Higher education risk register analysis 2017

The higher education sector landscape continues to evolve, presenting new risks that need to be identified and managed. 

Following the Higher Education and Research Bill, the architecture of the sector will change. In light of growing competition and increased student choice, institutions will need to understand and manage the implications of the new Teaching Excellence Framework and how the new Office for Students and UK Research and Innovation will operate. This is coupled with plans for higher education institutes to be more involved with schools and the potential for further explicit stipulations in future should institutes wish to charge higher tuition fees.

All this comes at a time when the future of Britain's position in Europe is uncertain, which has clear implications for a sector that increasing looks at student recruitment and partnerships outside of the UK. Theresa May's Brexit speech on 17 January 2017 set out the negotiating objectives for leaving the European Union including withdrawal from the single market alongside 'controlled immigration' however; the impact for students from the EU wishing to study in the UK is not yet clear.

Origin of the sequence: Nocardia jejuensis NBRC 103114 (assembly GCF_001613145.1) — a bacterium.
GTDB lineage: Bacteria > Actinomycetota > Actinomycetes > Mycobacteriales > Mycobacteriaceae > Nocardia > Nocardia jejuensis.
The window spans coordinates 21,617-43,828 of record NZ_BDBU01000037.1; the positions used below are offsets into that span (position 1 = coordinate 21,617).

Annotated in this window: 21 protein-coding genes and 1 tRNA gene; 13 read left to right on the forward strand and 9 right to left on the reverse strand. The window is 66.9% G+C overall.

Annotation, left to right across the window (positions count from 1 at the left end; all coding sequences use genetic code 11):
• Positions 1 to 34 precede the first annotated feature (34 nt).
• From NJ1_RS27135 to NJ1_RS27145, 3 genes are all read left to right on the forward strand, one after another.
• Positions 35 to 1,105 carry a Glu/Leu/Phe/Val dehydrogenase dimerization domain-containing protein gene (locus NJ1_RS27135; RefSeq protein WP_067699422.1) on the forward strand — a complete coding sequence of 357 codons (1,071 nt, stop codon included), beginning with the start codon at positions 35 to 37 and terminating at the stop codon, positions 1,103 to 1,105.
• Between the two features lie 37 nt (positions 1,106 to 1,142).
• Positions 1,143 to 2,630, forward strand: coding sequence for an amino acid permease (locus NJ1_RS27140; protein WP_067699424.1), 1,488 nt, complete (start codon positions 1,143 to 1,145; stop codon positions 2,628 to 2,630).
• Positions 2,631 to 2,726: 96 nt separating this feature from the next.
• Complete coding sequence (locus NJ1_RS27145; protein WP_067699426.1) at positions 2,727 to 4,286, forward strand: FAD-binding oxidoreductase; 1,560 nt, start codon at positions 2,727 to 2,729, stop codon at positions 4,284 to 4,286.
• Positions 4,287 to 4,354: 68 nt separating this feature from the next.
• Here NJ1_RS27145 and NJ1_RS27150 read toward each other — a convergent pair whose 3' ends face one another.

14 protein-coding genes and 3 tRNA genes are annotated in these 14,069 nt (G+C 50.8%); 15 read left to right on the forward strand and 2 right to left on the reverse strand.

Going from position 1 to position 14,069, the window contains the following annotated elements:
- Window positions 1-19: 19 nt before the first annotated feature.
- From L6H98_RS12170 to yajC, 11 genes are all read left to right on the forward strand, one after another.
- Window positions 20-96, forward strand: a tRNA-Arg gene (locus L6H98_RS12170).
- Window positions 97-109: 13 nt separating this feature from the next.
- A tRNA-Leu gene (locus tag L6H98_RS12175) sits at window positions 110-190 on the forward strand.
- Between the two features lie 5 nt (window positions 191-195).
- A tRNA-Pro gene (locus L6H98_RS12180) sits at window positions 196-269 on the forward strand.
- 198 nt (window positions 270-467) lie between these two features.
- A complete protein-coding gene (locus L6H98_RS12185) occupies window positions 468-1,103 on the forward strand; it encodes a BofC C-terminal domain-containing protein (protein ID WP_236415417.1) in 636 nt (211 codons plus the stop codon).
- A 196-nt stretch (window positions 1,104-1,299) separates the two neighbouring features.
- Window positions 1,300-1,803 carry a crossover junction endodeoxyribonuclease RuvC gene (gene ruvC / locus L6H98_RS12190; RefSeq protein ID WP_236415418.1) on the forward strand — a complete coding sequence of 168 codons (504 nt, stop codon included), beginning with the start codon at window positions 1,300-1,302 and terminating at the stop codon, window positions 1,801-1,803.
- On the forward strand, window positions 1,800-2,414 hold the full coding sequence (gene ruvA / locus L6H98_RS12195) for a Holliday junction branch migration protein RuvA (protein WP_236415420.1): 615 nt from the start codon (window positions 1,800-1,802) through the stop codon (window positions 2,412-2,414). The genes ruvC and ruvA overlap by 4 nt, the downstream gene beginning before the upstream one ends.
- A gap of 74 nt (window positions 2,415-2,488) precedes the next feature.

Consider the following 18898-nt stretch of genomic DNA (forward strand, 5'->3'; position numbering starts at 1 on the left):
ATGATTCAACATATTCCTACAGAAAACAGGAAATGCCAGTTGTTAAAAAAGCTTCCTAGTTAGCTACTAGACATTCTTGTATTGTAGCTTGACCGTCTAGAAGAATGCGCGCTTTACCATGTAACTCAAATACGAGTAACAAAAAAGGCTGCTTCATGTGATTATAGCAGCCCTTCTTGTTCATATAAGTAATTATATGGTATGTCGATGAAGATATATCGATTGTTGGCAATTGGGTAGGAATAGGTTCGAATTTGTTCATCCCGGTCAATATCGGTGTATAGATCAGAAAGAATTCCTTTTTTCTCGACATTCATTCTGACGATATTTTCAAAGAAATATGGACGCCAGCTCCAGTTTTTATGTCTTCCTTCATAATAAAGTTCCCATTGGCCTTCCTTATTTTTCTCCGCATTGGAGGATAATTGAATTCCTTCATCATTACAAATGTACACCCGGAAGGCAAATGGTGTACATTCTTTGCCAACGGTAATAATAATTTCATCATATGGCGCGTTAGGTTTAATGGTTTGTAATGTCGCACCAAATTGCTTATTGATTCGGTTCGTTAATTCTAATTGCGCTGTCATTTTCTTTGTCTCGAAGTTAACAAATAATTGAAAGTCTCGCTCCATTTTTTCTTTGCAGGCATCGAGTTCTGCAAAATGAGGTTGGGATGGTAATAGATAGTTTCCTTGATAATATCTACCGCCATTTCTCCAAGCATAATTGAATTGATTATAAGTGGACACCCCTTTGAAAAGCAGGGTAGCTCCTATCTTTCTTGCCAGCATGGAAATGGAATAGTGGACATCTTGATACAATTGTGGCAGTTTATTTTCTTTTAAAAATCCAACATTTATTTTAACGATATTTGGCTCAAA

Therefore higher education institutions need to look for opportunities, such as closer partnerships working locally, to facilitate progression to the institution as well as potentially developing a higher apprenticeship offer to take advantage of the apprenticeship levy and providing provision for young people who choose a technical or professional route.

In understanding our risk register analysis we have classified each risk by theme. Our reports highlights the major risk themes across the risk registers reviewed and provides a comparison against the key themes identified in 2014, 2013 and 2012.

Our analysis shows that finance, organisational factors, estate and people related risks continue to be of signification risk areas for institutes. Yet, our latest analysis highlights some changes in risk profile and arising issues, which we examine in further detail.

  • What does Brexit hold for higher education institutions?
  • How will changes to 'freedom of movement' rules impact students and academics?
  • Will your institution achieve its student recruitment targets?
  • Does your estate meet the rising expectations of students?
  • What are the implications for research funding?

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